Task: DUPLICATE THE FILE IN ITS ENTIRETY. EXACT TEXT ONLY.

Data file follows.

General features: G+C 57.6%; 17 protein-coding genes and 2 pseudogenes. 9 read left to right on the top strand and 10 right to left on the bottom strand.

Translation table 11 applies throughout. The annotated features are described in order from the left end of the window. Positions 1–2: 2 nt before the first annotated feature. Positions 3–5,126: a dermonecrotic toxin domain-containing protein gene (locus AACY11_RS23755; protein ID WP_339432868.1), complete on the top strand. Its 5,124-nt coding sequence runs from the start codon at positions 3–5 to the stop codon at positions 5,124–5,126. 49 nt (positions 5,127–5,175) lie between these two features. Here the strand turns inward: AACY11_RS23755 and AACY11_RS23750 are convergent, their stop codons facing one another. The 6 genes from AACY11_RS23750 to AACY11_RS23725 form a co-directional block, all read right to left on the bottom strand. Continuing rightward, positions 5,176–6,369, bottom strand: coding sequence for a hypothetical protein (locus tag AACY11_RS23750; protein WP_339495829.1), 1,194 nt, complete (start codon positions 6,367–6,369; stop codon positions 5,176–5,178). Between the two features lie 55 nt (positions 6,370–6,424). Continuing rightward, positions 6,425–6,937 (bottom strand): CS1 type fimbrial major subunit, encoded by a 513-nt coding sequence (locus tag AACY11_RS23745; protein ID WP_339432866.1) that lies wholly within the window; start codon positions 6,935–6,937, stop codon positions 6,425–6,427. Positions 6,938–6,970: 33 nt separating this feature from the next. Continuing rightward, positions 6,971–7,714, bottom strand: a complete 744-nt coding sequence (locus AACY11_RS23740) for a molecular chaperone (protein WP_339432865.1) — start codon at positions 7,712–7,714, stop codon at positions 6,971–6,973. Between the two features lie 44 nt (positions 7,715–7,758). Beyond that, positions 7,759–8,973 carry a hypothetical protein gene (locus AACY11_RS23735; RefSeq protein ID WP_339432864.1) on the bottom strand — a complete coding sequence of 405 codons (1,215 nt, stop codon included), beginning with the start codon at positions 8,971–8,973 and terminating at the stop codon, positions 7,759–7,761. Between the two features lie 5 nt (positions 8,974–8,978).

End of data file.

General features: G+C 57.6%; 17 protein-coding genes and 2 pseudogenes. 9 read left to right on the top strand and 10 right to left on the bottom strand.

Translation table 11 applies throughout. The annotated features are described in order from the left end of the window. Positions 1–2: 2 nt before the first annotated feature. Positions 3–5,126: a dermonecrotic toxin domain-containing protein gene (locus AACY11_RS23755; protein ID WP_339432868.1), complete on the top strand. Its 5,124-nt coding sequence runs from the start codon at positions 3–5 to the stop codon at positions 5,124–5,126. 49 nt (positions 5,127–5,175) lie between these two features. Here the strand turns inward: AACY11_RS23755 and AACY11_RS23750 are convergent, their stop codons facing one another. The 6 genes from AACY11_RS23750 to AACY11_RS23725 form a co-directional block, all read right to left on the bottom strand. Continuing rightward, positions 5,176–6,369, bottom strand: coding sequence for a hypothetical protein (locus tag AACY11_RS23750; protein WP_339495829.1), 1,194 nt, complete (start codon positions 6,367–6,369; stop codon positions 5,176–5,178). Between the two features lie 55 nt (positions 6,370–6,424). Continuing rightward, positions 6,425–6,937 (bottom strand): CS1 type fimbrial major subunit, encoded by a 513-nt coding sequence (locus tag AACY11_RS23745; protein ID WP_339432866.1) that lies wholly within the window; start codon positions 6,935–6,937, stop codon positions 6,425–6,427. Positions 6,938–6,970: 33 nt separating this feature from the next. Continuing rightward, positions 6,971–7,714, bottom strand: a complete 744-nt coding sequence (locus AACY11_RS23740) for a molecular chaperone (protein WP_339432865.1) — start codon at positions 7,712–7,714, stop codon at positions 6,971–6,973. Between the two features lie 44 nt (positions 7,715–7,758). Beyond that, positions 7,759–8,973 carry a hypothetical protein gene (locus AACY11_RS23735; RefSeq protein ID WP_339432864.1) on the bottom strand — a complete coding sequence of 405 codons (1,215 nt, stop codon included), beginning with the start codon at positions 8,971–8,973 and terminating at the stop codon, positions 7,759–7,761. Between the two features lie 5 nt (positions 8,974–8,978).